Research suggests small business in economic decline

Australia’s micro-businesses across almost every industry sector have reported significant negative revenue generation for FY 2019, invoicing for 7.6 per cent less than the previous financial year, according to research released by Invoice2go.

A comprehensive data review of the invoiced dollar amounts from over 29,600 Australia-based Invoice2go users over consecutive financial years (FY 2018 and FY 2019) shows that business experienced an average revenue contraction of $8,315 in 2019. The industries hardest hit by slowing economic conditions are:

  • Interior design: 22 per cent decline, average invoiced amount decreased from $123,975 to $96,809.
  • Finance, insurance, real estate and consulting: 20 per cent decline, average invoiced amount decreased from $102,353 to $81,937.
  • Veterinary and other pet services: 13 per cent decline, average invoiced amount decreased from $142,079 to $123,249.
  • Education, health and personal care: 13 per cent decline, average invoiced amount decreased from $62,406 to $54,553.
  • Transportation and warehousing: 10 per cent decline, average invoiced amount decreased from $115,066 to $103,541.

Such negative growth has raised concerns for the small-business economy, particularly if the downward trend continues through Q3 2019 and beyond. A recession is commonly defined as two consecutive quarters of negative growth.

The one exception to the downward trend is the plumbing and HVAC sector which experienced 3.8 per cent growth, increasing the average invoiced amount from $132,166 to $137,150.

“Small businesses are Australia’s economic backbone, making up 97 per cent of all Australian companies. This critical data-based look at what’s really happening across the small business sector is an important indicator for the country’s health,” Greg Waldorf, CEO, Invoice2go, said. “After analysing our users’ invoicing activity, it’s hard to deny what are clear signs that point to a downturn, at the very least. And worse still, such figures are even indicative of a possible recession on the horizon.”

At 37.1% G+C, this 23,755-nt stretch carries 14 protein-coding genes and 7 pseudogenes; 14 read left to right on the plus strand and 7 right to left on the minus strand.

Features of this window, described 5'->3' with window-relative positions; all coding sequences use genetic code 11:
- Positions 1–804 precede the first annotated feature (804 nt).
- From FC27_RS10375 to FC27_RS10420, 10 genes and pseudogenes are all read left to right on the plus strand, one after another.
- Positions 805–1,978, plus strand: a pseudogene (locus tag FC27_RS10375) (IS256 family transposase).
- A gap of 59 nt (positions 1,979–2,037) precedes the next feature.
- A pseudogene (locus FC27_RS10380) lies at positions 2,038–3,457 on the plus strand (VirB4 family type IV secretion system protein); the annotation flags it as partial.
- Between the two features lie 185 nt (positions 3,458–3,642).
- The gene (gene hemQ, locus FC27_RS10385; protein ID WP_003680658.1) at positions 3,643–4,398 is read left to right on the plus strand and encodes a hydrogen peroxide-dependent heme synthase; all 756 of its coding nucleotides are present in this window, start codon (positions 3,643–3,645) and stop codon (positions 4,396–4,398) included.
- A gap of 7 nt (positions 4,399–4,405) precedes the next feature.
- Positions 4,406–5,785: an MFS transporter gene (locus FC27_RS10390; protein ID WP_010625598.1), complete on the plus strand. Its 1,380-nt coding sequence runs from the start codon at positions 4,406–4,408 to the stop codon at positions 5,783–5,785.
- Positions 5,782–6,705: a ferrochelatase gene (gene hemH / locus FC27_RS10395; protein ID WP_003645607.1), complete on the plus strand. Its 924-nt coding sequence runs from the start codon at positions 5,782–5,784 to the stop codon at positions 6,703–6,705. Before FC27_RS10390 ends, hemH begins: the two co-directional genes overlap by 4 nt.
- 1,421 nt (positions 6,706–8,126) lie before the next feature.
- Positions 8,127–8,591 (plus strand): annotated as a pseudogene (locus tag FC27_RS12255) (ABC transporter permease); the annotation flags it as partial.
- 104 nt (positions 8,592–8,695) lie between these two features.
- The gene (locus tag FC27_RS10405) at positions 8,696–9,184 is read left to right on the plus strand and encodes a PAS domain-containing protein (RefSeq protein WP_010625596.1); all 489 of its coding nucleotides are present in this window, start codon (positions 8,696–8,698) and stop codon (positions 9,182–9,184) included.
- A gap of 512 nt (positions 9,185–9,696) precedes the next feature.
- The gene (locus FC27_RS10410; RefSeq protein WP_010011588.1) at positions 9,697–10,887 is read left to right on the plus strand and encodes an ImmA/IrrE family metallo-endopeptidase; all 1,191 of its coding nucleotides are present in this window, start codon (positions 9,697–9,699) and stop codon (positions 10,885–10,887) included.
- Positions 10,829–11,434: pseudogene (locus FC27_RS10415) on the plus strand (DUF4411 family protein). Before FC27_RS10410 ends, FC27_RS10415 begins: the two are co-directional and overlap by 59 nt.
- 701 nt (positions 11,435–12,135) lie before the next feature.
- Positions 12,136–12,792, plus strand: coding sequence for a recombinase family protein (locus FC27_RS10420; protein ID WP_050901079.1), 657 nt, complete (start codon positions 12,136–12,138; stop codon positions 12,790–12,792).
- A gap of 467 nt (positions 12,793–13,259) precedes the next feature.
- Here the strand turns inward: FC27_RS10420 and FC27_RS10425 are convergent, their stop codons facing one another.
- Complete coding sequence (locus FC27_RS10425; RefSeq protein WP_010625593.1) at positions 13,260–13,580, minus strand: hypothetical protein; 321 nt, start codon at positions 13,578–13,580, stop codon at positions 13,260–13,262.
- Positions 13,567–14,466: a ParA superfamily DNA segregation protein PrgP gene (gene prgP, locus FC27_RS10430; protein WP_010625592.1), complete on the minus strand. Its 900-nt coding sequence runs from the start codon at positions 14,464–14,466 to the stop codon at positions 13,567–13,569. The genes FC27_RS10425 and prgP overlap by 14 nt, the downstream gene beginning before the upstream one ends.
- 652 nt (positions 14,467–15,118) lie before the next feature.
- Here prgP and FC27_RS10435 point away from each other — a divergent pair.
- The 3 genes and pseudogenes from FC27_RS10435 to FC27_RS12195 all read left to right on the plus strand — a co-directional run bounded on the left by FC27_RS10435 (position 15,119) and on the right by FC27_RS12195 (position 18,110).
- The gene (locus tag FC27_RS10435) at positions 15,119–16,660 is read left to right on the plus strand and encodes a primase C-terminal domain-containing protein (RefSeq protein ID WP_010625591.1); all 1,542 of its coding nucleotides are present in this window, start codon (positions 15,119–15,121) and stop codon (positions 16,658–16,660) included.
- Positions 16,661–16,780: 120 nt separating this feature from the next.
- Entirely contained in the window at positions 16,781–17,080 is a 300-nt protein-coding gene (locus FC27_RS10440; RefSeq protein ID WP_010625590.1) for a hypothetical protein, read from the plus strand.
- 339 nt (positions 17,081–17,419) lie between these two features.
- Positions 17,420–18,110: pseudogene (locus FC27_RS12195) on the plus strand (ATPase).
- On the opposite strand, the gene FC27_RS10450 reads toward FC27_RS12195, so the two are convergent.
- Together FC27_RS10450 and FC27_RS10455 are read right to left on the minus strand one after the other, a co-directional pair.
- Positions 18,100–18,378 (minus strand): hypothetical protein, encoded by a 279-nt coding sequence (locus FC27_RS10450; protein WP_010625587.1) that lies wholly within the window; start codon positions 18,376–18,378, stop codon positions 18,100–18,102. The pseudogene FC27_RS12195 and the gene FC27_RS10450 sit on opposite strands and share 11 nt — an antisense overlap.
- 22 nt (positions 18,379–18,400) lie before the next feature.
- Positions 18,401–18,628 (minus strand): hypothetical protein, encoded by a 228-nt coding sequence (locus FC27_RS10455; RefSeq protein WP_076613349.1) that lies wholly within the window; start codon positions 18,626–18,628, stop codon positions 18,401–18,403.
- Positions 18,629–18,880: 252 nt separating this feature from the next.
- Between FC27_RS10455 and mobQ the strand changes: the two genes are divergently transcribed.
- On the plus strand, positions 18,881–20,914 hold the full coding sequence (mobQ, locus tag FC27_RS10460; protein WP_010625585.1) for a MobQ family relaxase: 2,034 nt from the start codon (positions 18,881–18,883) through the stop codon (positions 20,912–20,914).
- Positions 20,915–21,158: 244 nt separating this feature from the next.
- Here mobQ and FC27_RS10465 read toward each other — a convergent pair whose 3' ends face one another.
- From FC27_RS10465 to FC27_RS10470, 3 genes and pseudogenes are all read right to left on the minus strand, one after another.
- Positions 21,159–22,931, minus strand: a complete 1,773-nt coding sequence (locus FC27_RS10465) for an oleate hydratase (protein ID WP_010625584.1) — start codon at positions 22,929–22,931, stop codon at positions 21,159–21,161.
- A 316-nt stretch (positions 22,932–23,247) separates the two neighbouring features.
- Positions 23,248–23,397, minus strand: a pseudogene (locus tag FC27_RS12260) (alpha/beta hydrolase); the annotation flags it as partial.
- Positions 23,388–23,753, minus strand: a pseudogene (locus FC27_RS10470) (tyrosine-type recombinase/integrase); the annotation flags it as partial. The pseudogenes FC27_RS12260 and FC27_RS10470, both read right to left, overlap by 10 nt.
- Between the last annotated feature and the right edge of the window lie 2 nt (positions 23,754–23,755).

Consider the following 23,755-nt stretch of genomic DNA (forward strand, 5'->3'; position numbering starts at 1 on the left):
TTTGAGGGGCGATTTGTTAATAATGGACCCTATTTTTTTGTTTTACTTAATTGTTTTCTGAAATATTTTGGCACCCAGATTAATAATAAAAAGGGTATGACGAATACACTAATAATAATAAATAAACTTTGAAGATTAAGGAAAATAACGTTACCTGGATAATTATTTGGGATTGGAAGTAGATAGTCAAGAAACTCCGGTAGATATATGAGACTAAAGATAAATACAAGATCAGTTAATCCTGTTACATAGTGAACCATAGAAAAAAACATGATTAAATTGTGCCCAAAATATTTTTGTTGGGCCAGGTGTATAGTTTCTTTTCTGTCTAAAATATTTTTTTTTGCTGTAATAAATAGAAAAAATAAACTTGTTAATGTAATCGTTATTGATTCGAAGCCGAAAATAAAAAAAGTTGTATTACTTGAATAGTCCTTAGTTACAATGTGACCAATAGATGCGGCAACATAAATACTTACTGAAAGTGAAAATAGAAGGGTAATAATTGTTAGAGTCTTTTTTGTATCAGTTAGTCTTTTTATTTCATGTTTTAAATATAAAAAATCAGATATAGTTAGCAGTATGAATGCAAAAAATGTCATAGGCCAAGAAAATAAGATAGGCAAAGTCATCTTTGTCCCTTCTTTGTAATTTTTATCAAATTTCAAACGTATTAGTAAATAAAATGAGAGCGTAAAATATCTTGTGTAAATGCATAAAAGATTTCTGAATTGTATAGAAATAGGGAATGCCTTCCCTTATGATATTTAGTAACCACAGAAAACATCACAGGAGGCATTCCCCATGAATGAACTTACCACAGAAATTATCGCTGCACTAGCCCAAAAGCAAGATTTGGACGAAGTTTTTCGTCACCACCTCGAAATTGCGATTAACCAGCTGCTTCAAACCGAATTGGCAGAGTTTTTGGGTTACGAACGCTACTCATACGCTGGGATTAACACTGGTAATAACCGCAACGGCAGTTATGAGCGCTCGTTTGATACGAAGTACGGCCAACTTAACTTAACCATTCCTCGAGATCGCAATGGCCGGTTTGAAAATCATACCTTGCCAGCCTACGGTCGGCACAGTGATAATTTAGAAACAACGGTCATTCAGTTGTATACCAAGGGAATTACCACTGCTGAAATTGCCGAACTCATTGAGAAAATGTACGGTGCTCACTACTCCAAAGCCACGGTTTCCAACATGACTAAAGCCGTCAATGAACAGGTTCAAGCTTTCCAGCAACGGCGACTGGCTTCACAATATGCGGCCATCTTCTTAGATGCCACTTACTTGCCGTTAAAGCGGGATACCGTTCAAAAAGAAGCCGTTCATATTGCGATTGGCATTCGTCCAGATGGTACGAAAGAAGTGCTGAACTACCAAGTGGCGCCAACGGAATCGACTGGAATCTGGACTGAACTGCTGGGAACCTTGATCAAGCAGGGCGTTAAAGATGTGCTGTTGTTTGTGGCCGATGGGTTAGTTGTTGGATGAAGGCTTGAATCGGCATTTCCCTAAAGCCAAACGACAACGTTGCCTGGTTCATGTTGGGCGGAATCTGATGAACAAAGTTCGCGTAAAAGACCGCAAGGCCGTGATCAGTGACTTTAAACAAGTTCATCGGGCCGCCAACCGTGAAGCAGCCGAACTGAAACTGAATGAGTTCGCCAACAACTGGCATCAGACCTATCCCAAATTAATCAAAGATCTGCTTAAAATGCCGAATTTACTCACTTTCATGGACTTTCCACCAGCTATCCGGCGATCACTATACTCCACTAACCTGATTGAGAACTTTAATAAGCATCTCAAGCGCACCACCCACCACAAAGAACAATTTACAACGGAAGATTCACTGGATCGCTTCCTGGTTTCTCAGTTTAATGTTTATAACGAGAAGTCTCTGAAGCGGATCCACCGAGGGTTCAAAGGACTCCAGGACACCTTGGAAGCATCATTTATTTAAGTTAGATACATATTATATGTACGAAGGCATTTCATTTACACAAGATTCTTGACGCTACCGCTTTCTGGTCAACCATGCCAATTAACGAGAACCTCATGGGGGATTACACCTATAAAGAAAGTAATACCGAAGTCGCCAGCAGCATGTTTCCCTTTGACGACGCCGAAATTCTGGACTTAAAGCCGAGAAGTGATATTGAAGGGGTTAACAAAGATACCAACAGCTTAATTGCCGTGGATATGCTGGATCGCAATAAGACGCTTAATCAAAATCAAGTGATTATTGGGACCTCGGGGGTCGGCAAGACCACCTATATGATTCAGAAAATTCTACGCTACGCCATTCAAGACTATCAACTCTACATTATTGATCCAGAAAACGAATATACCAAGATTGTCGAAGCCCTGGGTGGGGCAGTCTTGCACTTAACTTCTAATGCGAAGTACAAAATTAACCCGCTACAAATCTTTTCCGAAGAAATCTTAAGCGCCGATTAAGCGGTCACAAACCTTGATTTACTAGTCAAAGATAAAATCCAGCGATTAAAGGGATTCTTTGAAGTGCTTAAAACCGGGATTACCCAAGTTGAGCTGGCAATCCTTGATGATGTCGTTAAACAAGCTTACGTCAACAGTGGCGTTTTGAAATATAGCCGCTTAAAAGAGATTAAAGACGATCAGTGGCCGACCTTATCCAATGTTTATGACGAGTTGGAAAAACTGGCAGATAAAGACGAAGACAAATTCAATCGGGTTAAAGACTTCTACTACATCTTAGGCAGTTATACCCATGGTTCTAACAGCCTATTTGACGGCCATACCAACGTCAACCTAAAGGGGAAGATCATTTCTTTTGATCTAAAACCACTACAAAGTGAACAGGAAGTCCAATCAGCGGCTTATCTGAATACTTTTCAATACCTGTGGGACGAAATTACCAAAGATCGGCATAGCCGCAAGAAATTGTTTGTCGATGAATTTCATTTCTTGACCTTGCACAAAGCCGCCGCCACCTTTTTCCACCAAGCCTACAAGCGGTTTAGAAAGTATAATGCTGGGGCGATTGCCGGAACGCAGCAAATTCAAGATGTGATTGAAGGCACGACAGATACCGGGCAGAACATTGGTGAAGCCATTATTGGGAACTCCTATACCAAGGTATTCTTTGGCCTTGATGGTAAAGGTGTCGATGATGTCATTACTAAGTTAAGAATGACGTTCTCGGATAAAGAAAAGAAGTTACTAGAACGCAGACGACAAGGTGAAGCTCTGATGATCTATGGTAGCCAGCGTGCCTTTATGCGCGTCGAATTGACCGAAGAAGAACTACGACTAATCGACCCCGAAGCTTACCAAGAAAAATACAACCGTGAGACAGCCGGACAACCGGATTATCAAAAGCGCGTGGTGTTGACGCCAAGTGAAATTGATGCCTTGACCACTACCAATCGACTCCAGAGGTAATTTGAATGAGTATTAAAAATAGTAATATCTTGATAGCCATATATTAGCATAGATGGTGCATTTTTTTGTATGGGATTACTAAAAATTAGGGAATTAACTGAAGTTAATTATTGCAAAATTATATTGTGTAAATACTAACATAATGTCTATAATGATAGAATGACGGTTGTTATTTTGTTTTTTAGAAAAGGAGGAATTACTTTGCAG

While a recession and the resulting impacts on customer spending and bank credit are outside of small business owner’s control, one important and often overlooked factor remains firmly within it: Preparation.

Michelle Hargreaves, Founder and Director of That Ladie Tradie, has confounded the trying economic conditions to safeguard her business, and has a message for other small businesses.

“As a Lady Tradie, our obvious point of difference is gender! But beyond that, we understand the importance of doing things methodically and with care, so that we get it right the first time,” Hargreaves said.

“Our approach to the necessary admin side of the business is the same as our approach on the tools. We’ve grown steadily in recent years and that’s because of the foundation we have built. We’ve paid attention to early warning signs, maintained a positive cashflow, stayed on top of invoicing and had our customers best interests’ at heart, all the time. After all, when money is tight, building trusting relationships with your customers gives them the peace of mind that they’re in the best hands.”

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